Scientists are harnessing the same technology behind the powerful gene-editing tool CRISPR to develop cheap devices that can quickly diagnose infections. These systems, described in new research, have the potential to revolutionize how we detect and respond to viruses like HPV and Zika, especially in developing countries.
The new tools, developed by the labs of CRISPR pioneers Jennifer Doudna and Feng Zhang, are showcased in two studies published today in the journal Science. In one paper, Doudna’s team describes a system called DETECTR, which can accurately identify different types of the HPV virus in human samples. In the second paper, Zhang’s team shows an upgraded version of SHERLOCK — which was shown last year to detect viruses like Zika and dengue, as well as other harmful bacteria — in human samples.
Together, these two papers prove the enormous potential behind different versions of CRISPR — and not just to edit genomes. “It enables a new generation of diagnostics that may be more widely available and more cost effective than current technologies,” says Mitchell O’Connell, assistant professor in the Department of Biochemistry and Biophysics at the University of Rochester, who was not involved in either research.
CRISPR is based on a defense mechanism bacteria use to ward off viruses — cutting off bits of their DNA and pasting them elsewhere. Scientists have engineered that mechanism to edit pieces of the genetic code, and are using it to try to cure diseases. CRISPR has been used to prevent mice from going completely deaf, and to edit immune cells of patients with lung cancer, to help them fight the disease. The gene-editing tool we often hear about is called CRISPR-Cas9, but there are different types of CRISPR, with different types of molecular scissors, or enzymes.
The CRISPR used in the first Science study is called CRISPR-Cas12a. Doudna’s team discovered that when this type of CRISPR snips double-stranded DNA, it does something interesting: it starts shredding single-stranded DNA as well, says study co-author Janice Chen, a fellow at Doudna’s lab at UC Berkeley. “That was an unexpected finding,” Chen tells The Verge. “We were instantly, ‘This is crazy.’ This opens a whole new avenue for being able to detect DNA sequence.”
So Chen and her colleagues decided to engineer Cas12a into a diagnostic tool, called DETECTR. It works this way: the CRISPR system is programmed to detect the HPV DNA inside a person’s cells. When CRISPR detects it, it also cuts a “reporter molecule” with single-stranded DNA that releases a fluorescent signal. So if the cells are infected with HPV, scientists are able to see the signal and quickly diagnose a patient. For now, DETECTR was tested in a tube containing DNA from infected human cells, showing it could detect HPV16 with 100 percent accuracy, and HPV18 with 92 percent accuracy. Those two HPV types are particularly dangerous because they can cause cancer in men and women.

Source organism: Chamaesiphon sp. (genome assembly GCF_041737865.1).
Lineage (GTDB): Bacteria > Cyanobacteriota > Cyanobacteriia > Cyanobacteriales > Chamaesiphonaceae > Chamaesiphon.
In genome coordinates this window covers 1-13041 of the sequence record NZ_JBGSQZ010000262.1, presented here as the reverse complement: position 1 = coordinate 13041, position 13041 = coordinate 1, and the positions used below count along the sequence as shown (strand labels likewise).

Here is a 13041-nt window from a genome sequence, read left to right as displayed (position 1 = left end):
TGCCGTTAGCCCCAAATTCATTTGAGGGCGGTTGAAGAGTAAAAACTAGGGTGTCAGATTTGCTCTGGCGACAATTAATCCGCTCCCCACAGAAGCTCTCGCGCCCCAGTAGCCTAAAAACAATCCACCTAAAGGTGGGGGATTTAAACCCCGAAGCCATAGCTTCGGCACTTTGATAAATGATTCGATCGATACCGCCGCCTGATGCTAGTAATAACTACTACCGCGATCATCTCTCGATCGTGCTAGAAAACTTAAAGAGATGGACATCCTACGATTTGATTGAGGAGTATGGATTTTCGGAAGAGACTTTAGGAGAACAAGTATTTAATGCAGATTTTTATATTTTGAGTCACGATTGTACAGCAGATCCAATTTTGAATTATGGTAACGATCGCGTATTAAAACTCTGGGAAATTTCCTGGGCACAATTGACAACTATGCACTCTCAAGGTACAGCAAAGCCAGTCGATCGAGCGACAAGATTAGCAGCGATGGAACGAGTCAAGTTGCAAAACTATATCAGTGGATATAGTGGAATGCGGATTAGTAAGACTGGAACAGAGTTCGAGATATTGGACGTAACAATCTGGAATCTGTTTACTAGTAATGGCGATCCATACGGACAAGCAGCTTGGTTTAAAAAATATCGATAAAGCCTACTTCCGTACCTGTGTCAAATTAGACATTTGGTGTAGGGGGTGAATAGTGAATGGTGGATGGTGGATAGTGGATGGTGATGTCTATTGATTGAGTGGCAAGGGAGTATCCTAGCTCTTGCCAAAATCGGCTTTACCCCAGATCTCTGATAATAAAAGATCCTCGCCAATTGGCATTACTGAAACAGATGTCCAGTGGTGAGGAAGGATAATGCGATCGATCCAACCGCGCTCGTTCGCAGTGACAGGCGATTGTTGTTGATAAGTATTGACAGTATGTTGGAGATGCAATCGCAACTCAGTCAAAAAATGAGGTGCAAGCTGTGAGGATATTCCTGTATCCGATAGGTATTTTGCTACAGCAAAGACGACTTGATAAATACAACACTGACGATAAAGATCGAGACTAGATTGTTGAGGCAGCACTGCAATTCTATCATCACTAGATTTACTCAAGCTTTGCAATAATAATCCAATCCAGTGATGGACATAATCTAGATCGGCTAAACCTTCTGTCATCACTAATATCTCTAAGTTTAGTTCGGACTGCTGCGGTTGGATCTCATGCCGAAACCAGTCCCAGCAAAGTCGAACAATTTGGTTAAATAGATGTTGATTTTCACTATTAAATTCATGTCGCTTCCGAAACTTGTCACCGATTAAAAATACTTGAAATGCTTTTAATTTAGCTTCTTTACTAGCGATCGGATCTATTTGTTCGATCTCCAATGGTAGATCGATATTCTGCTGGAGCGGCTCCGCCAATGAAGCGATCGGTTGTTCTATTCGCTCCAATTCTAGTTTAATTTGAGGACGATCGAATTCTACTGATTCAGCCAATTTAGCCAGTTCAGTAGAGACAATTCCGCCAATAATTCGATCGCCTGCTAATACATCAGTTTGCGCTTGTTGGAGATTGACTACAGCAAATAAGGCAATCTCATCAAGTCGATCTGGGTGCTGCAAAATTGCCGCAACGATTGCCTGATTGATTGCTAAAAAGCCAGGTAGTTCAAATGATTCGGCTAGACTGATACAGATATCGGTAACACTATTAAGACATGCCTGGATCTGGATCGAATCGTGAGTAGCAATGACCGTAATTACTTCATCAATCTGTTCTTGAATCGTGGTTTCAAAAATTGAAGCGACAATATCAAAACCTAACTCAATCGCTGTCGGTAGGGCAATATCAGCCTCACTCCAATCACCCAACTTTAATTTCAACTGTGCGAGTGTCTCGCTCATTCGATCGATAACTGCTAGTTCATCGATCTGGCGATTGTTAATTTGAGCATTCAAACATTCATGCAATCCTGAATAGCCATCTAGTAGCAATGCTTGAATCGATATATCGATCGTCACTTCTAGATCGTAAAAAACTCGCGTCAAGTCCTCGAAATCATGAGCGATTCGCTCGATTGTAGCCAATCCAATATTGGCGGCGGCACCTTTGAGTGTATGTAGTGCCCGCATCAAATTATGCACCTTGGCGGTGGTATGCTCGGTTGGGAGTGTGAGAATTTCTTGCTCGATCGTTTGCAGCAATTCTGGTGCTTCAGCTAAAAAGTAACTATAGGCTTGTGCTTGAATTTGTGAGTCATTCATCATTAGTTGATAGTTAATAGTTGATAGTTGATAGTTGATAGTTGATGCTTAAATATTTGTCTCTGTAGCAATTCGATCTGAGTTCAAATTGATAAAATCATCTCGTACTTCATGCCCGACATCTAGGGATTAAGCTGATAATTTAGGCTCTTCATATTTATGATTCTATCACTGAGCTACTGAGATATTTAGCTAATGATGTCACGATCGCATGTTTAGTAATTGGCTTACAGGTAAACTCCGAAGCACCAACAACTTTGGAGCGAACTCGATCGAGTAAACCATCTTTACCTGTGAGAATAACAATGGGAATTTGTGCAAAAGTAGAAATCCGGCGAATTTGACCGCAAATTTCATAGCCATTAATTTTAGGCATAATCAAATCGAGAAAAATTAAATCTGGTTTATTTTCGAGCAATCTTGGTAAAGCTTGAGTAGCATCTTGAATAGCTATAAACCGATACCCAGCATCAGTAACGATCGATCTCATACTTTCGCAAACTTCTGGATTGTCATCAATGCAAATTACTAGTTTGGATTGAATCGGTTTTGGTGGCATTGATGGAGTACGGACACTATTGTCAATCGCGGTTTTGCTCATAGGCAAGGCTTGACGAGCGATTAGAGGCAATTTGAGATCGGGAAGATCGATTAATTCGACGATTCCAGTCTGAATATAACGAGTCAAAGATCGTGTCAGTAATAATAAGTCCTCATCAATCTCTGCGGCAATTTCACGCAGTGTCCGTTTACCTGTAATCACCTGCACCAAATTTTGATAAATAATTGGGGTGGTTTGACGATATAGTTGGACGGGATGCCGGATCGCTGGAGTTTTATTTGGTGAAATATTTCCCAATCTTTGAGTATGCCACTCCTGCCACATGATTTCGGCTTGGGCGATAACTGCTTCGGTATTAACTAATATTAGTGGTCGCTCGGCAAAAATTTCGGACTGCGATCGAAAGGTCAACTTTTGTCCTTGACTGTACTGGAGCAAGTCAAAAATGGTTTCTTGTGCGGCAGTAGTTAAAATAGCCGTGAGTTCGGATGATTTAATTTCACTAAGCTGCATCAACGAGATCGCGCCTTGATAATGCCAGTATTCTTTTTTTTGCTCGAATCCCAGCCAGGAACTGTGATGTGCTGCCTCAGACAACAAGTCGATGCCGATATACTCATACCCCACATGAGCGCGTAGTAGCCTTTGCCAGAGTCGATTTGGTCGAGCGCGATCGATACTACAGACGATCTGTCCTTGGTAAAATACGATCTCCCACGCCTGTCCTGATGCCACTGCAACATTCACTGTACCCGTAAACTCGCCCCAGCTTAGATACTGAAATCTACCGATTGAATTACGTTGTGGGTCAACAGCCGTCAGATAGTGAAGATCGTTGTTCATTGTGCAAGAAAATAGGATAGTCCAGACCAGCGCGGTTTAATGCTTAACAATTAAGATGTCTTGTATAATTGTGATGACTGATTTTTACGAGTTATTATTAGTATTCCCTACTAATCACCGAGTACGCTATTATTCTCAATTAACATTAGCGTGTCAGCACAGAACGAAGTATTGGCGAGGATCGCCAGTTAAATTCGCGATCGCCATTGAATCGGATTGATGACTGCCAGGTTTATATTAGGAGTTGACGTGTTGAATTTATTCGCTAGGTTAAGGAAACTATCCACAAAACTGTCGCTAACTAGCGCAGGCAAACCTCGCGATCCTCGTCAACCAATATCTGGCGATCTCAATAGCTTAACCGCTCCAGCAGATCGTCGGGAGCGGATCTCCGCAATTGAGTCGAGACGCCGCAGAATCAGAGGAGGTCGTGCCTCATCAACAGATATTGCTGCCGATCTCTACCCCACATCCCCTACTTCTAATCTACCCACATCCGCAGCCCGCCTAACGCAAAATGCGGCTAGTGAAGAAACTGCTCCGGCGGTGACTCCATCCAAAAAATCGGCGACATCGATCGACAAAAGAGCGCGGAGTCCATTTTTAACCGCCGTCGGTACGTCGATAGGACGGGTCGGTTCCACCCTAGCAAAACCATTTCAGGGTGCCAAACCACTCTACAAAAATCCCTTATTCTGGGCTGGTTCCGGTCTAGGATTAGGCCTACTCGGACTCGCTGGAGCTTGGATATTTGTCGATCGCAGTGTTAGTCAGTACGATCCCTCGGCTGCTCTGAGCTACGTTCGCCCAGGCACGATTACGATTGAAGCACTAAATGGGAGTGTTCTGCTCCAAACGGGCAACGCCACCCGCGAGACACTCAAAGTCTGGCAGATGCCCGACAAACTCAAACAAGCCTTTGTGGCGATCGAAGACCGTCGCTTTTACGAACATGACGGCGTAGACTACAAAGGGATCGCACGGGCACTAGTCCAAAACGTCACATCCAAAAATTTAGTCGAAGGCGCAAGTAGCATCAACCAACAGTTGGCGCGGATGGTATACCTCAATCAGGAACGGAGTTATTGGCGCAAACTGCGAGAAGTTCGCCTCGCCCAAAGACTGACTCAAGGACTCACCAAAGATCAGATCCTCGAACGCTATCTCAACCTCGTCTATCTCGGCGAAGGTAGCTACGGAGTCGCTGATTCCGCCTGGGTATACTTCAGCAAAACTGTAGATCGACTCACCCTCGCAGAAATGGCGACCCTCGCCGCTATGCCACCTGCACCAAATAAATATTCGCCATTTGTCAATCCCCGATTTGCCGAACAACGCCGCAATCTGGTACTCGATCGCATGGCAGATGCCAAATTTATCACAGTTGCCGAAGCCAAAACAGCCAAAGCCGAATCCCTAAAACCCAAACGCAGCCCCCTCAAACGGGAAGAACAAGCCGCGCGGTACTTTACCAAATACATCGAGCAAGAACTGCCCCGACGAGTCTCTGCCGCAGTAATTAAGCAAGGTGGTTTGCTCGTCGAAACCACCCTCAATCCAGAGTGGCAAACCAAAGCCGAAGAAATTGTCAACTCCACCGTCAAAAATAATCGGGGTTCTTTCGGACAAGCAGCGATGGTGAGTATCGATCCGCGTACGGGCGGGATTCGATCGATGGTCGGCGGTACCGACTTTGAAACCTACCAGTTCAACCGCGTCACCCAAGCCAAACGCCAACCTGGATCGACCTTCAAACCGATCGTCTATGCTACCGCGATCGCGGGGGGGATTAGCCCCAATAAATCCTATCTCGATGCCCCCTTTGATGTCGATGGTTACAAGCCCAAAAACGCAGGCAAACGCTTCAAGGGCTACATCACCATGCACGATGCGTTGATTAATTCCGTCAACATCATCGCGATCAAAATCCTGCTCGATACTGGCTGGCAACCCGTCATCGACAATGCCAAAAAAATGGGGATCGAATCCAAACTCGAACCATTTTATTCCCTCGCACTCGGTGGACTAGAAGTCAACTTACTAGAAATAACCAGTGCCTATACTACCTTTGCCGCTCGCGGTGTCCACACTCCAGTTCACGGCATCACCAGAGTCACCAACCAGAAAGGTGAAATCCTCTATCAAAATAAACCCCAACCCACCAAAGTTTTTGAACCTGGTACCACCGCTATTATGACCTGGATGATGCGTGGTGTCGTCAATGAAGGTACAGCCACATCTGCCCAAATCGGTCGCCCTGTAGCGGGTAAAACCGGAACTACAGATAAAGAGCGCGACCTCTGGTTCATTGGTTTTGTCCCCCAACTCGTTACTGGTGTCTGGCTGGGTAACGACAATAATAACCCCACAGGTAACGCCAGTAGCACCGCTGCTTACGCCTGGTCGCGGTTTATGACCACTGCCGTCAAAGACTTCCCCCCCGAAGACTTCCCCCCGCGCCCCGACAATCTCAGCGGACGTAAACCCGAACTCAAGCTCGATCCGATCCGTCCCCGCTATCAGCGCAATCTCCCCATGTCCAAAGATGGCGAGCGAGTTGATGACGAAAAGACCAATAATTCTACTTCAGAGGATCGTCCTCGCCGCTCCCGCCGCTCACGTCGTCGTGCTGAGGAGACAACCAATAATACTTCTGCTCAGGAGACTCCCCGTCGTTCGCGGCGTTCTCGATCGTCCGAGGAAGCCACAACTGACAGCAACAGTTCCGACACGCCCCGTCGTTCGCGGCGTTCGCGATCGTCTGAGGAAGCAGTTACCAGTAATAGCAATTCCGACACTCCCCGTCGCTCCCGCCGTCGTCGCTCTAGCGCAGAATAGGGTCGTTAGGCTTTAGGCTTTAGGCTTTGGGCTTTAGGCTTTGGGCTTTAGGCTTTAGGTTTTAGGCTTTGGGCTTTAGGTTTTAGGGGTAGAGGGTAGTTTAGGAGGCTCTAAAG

“Certainly there are improvements to be made, but as far as a proof of principle experiment we were really excited,” says Chen. Each DETECTR test costs less than one dollar and takes about an hour — which is cheap and quick relatively to other tests. Now, Chen and her team are trying to develop the right hardware that can allow people to easily read that fluorescent signal. They also want to test if the system works with other types of human samples, such as blood, saliva, or urine.
Compared to DETECTR, the other diagnostic tool described in the second Science paper is a bit closer to being deployed in the field. Called SHERLOCK, this system uses a variety of CRISPR enzymes, including Cas12a. Last year, Zhang’s team showed that SHERLOCK uses CRISPR-Cas13a to find the genetic sequence of Zika, dengue, and several other bacteria, as well as the sequences associated with a cancer mutation in a variety of human samples, such as saliva. Now, the team has improved the tool to be 100 times more sensitive and detect multiple viruses — such as Zika and dengue — in one sample simultaneously. It does this by combining different types of CRISPR enzymes, which are unleashed together to target distinct bits of DNA and RNA, another of the major biological molecules found in all forms of life. Some enzymes also work together to make the tool more sensitive.
“The fact that we can put all these different enzymes into a single tube and have them not only play nice with each other, but also tell us information we couldn’t get otherwise — that is really spectacular and it speaks to a lot of the power of biochemistry,” says study co-author Jonathan Gootenberg, a PhD student in the Zhang Lab.
SHERLOCK uses fluorescent signals like DETECTR, but Zhang’s team also developed a paper strip that displays test results for Zika or dengue similar to a pregnancy test. That makes it particularly easy to use, because it doesn’t require any special equipment. “In a disaster situation, where you don’t have resources like electricity… this can be shipped and be done in the spot,” O’Connell tells The Verge. “You don’t really need anything, just the sample.” And it’s cheap too: the SHERLOCK paper strips cost only a couple of dollars.
Both DETECTR and SHERLOCK need more work. Researchers have to make sure that these systems are incredibly accurate before they’re used with actual patients. But for developing countries that lack state-of-the-art equipment and trained personnel, these diagnostic tools could really make a difference. It has “real potential to make an impact on human health and society,” says study co-author Omar Abudayyeh, also a PhD student in the Zhang Lab.